What is the role of the landscape in Willa Cather's My Antonia?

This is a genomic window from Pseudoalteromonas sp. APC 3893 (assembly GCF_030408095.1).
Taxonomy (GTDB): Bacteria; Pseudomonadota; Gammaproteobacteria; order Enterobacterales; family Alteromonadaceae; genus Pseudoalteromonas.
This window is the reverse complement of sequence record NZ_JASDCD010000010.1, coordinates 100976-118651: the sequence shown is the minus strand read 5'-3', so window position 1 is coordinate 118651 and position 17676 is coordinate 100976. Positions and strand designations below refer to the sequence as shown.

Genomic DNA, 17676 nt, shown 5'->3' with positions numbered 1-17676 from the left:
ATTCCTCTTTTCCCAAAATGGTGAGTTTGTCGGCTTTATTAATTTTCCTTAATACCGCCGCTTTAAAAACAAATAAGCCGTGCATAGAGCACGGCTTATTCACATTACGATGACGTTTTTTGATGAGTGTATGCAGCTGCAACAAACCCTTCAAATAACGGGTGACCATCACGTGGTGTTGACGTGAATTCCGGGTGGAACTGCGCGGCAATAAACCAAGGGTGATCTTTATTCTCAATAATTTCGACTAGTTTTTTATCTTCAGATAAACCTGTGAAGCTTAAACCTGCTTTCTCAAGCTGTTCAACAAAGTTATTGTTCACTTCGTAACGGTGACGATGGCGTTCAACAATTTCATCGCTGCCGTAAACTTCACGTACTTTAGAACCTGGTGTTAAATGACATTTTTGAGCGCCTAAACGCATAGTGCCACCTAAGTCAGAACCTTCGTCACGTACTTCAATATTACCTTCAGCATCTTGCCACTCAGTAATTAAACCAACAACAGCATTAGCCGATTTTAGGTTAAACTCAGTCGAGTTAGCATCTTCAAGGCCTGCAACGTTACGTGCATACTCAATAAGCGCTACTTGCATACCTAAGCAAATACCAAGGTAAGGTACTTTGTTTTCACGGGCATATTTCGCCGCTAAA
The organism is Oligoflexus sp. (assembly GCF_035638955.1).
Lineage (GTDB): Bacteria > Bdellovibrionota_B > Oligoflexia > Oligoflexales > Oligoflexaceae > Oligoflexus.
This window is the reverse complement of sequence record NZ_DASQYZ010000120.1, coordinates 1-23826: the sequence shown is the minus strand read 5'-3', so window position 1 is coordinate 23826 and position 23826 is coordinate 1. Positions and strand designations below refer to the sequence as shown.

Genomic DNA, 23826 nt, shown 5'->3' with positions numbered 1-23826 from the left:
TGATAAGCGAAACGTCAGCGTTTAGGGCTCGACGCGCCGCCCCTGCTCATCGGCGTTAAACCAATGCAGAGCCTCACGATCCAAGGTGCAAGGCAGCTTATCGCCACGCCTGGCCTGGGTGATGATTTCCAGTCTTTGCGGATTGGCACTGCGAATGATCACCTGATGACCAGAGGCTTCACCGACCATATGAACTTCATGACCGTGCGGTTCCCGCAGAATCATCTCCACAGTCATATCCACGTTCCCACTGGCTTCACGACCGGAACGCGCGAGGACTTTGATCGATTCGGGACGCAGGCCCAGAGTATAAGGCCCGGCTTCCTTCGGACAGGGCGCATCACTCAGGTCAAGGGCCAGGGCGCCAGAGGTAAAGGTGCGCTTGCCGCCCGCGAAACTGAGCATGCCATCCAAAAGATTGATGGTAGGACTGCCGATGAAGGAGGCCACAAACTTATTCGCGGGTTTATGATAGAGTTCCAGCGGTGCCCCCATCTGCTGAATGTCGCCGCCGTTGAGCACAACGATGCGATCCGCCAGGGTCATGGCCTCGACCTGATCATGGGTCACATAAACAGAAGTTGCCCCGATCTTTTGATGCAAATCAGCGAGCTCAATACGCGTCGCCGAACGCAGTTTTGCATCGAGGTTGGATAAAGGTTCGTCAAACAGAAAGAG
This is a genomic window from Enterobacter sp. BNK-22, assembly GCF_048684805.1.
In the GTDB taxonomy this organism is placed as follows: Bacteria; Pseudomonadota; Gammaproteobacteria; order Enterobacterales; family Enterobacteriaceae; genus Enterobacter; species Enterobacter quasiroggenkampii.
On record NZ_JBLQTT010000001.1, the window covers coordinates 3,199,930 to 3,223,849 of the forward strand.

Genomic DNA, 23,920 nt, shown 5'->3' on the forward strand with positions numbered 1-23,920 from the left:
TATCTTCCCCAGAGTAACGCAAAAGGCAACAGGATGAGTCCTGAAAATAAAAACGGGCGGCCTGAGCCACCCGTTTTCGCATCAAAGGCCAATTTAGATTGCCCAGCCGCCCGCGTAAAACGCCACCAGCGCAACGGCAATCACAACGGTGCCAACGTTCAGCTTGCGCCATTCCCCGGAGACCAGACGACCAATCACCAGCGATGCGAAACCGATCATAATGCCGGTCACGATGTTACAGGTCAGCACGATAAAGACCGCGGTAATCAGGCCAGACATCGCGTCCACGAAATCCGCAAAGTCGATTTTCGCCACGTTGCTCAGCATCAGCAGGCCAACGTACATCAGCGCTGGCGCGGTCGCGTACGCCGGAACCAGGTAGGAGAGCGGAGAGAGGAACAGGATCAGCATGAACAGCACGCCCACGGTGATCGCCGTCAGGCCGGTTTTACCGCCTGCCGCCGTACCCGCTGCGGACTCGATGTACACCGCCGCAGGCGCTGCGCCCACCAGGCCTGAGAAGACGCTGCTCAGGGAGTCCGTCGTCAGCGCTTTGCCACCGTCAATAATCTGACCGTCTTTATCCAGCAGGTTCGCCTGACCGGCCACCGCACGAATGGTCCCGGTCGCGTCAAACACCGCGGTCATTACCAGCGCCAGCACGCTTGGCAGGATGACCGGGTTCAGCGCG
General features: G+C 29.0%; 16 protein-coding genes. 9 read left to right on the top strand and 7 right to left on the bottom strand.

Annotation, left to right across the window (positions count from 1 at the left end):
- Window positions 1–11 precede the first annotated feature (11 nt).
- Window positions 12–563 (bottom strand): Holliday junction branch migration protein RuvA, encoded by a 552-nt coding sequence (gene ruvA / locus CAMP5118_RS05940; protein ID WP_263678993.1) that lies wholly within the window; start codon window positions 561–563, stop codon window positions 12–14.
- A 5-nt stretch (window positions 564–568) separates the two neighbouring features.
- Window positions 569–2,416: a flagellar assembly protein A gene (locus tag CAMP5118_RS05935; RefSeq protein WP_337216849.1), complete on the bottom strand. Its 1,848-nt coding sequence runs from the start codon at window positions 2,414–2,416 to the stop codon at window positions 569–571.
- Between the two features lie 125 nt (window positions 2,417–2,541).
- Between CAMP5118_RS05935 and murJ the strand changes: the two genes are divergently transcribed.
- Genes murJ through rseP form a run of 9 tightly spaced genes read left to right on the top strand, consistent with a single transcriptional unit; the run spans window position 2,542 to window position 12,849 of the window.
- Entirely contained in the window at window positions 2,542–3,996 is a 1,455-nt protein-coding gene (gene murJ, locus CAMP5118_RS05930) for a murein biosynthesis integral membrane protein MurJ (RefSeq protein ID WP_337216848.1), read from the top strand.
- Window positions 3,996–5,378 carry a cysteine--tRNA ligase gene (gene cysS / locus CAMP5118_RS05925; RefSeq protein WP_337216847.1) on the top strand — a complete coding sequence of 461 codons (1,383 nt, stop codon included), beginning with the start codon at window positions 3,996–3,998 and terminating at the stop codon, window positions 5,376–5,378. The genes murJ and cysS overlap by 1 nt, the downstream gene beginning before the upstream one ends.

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The prairie is as much a character in Cather’s book as Jim or Antonia herself. Like Antonia, for example, the land around Black Hawk also grows and develops over the course of the book, starting out as virgin prairie and gradually transforming in to settled farms. The landscape defines how people exist in the book; the hardships the Shimerdas face in the beginning are in relation to their difficulty in farming the land, and Mr. Shimerda’s suicide is brought on by homesickness. But it is also the beauty of the land that comes to mirror Antonia’s life; there is an odd connection between her and the land that captivates Jim but also eludes his understanding. In this way the land can be thought of as a kind of emblem of Antonia, but it would be wrong to reduce its meaning to any simple symbolic formula, because the land always stands apart and separate from the characters or action of the story. There are many examples of this. Take, for instance, the passage where Mr. Shimerda...

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